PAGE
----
The International Writers Magazine: Daytrips In Germany
We had traveled to Berlin on a Continental flight, which although getting more expensive every year, was a relatively inexpensive mode of transportation for a month long stay we were planning in Germany.
We landed in Tegel Airport (TXL), in the early afternoon, and took a taxi to our lodging. We had the use of a studio condo that was less than $50 per day and included all utilities. It was inexpensive, primarily because, even though it was furnished, it didn’t have TV, phone, or internet available. That was an easily resolved problem. In a trip to MediaMart, a local electronics department store, we discovered a “surf stick” which was a wireless USB interenet access provider, which only cost us about $40 for a whole month of use, throughout Germany. Using that and Skype (and on occasion Skype-out), we were able to stay in top of the news, make on-line telephone calls, and even watch movies, in the evenings. It was also a great way to research the activities we were interested in doing and find the most economical ways of doing them.
Public transportation was great, in Berlin. It is actually great in most of Europe, but in Berlin, there was the U-Bahn (Subway), the S-Bahn (City Train), and the Bus system, all of which were pretty economical when comparing it to renting a car and paying for gas at over $8 per gallon. As long as one avoided the inevitable commuters' congestion, it was even pretty relaxing. The graffiti and diamond scratched window of the system could be intimidating, but really didn’t impose any problems.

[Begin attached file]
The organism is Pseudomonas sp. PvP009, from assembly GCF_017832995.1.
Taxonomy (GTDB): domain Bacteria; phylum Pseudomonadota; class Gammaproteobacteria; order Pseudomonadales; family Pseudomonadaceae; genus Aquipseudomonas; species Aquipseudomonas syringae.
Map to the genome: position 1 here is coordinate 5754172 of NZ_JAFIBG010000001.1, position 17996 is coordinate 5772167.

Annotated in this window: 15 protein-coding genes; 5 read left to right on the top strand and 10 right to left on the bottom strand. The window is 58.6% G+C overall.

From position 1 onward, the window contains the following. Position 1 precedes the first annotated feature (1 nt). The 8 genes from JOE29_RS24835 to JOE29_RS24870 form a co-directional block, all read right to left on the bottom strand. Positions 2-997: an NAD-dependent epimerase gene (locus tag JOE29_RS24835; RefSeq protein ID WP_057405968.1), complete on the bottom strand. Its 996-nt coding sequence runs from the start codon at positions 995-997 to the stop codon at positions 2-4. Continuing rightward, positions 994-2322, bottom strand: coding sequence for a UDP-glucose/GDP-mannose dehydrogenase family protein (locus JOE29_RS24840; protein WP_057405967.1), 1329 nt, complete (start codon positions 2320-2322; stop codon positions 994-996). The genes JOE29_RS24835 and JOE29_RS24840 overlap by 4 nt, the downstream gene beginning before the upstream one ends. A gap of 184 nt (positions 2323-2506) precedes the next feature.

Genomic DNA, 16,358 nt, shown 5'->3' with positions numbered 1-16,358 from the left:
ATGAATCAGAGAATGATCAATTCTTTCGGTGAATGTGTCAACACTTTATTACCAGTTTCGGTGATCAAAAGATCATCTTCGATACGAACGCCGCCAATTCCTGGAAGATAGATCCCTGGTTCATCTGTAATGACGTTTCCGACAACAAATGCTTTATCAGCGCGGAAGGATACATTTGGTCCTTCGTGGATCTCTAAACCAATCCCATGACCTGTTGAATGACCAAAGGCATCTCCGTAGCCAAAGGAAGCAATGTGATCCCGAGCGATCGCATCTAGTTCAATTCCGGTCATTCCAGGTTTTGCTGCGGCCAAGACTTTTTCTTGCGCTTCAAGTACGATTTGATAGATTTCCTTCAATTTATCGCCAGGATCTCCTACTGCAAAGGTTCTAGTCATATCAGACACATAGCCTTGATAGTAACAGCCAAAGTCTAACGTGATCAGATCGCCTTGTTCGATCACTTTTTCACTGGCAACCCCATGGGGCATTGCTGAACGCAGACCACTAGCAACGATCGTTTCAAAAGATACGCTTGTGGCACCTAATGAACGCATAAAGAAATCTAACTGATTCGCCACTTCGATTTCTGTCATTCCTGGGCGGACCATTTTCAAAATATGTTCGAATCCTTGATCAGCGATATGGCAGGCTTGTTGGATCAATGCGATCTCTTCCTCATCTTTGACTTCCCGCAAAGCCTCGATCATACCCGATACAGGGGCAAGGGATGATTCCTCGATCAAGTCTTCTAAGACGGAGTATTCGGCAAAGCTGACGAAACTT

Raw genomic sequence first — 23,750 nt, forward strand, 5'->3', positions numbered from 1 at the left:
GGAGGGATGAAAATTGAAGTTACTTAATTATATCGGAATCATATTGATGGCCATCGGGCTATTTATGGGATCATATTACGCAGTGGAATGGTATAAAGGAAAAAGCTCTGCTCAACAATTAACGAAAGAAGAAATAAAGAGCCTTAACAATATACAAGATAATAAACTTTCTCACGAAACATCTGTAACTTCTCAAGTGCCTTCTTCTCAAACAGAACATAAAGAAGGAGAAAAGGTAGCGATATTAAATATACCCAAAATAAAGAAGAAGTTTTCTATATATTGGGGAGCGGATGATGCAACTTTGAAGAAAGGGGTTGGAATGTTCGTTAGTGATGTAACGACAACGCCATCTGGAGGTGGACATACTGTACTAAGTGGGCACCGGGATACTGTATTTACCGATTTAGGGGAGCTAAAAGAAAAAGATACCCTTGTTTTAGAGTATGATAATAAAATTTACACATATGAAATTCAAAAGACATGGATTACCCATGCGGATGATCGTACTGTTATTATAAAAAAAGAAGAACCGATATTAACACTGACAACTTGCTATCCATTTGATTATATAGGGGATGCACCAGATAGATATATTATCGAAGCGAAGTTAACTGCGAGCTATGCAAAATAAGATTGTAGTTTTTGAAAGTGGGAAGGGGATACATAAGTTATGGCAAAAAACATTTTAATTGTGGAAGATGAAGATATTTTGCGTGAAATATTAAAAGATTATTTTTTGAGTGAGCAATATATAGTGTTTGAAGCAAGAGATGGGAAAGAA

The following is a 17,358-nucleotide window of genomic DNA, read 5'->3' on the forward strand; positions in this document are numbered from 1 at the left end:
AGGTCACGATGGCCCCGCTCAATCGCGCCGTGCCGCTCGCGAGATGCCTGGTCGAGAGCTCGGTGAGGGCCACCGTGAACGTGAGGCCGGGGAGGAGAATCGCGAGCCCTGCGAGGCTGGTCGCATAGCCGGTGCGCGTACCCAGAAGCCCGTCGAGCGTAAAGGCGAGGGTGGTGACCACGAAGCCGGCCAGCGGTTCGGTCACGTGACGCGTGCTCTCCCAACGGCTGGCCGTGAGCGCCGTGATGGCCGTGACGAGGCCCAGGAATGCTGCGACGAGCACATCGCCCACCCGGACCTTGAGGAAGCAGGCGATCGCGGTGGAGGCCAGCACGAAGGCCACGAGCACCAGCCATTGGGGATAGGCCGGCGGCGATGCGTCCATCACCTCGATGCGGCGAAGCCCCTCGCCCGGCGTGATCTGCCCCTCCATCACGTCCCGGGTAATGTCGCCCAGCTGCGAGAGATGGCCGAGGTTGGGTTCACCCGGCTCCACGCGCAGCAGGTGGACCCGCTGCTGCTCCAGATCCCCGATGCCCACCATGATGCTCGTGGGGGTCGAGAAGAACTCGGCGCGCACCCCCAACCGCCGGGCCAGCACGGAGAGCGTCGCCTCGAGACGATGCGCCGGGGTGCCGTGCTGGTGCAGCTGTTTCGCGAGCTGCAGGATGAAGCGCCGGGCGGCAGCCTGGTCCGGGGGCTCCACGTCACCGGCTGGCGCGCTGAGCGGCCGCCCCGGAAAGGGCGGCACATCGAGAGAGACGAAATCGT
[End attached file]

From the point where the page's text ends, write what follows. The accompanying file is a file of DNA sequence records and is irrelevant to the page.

Although Europe has many historical and ecological points of interest, we never cease to be amazed at just how the Berlin/Brandenburg area excels in providing these historically significant and contemporary points of interest, within easy one day outings. The changes we have seen, from just the last twenty years, many of which were the result of the Wall between the east and the west coming down, have opened up places and events to the tourist that were not imaginable or even able to be appreciated under the communist rule. Our destination, today, was in the Southeast portion of the Brandenburger area.
My wife, Evelyn, and I climbed aboard the Deutsche Bahn train in Lichtenrade, Berlin, at 10:44 on Monday morning. We were in the last station in Berlin, before crossing over the city limits; the station that marked the end of the line when the wall that separated West Berlin from East Germany was still in place.